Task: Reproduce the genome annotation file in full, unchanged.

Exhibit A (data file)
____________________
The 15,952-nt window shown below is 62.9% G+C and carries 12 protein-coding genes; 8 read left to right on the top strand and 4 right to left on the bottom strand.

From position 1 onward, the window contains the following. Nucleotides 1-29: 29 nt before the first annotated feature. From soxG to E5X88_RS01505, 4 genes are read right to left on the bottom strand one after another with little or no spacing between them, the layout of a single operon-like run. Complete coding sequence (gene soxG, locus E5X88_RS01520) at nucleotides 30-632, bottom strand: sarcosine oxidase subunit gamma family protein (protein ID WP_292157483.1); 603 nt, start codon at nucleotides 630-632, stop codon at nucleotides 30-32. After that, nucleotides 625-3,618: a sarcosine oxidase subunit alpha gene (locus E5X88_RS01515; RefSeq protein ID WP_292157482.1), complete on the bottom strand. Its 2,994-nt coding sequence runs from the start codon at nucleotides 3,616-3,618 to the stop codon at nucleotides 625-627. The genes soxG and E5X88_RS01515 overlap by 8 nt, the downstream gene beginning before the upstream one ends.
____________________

The 15,952-nt window shown below is 62.9% G+C and carries 12 protein-coding genes; 8 read left to right on the top strand and 4 right to left on the bottom strand.

From position 1 onward, the window contains the following. Nucleotides 1-29: 29 nt before the first annotated feature. From soxG to E5X88_RS01505, 4 genes are read right to left on the bottom strand one after another with little or no spacing between them, the layout of a single operon-like run. Complete coding sequence (gene soxG, locus E5X88_RS01520) at nucleotides 30-632, bottom strand: sarcosine oxidase subunit gamma family protein (protein ID WP_292157483.1); 603 nt, start codon at nucleotides 630-632, stop codon at nucleotides 30-32. After that, nucleotides 625-3,618: a sarcosine oxidase subunit alpha gene (locus E5X88_RS01515; RefSeq protein ID WP_292157482.1), complete on the bottom strand. Its 2,994-nt coding sequence runs from the start codon at nucleotides 3,616-3,618 to the stop codon at nucleotides 625-627. The genes soxG and E5X88_RS01515 overlap by 8 nt, the downstream gene beginning before the upstream one ends.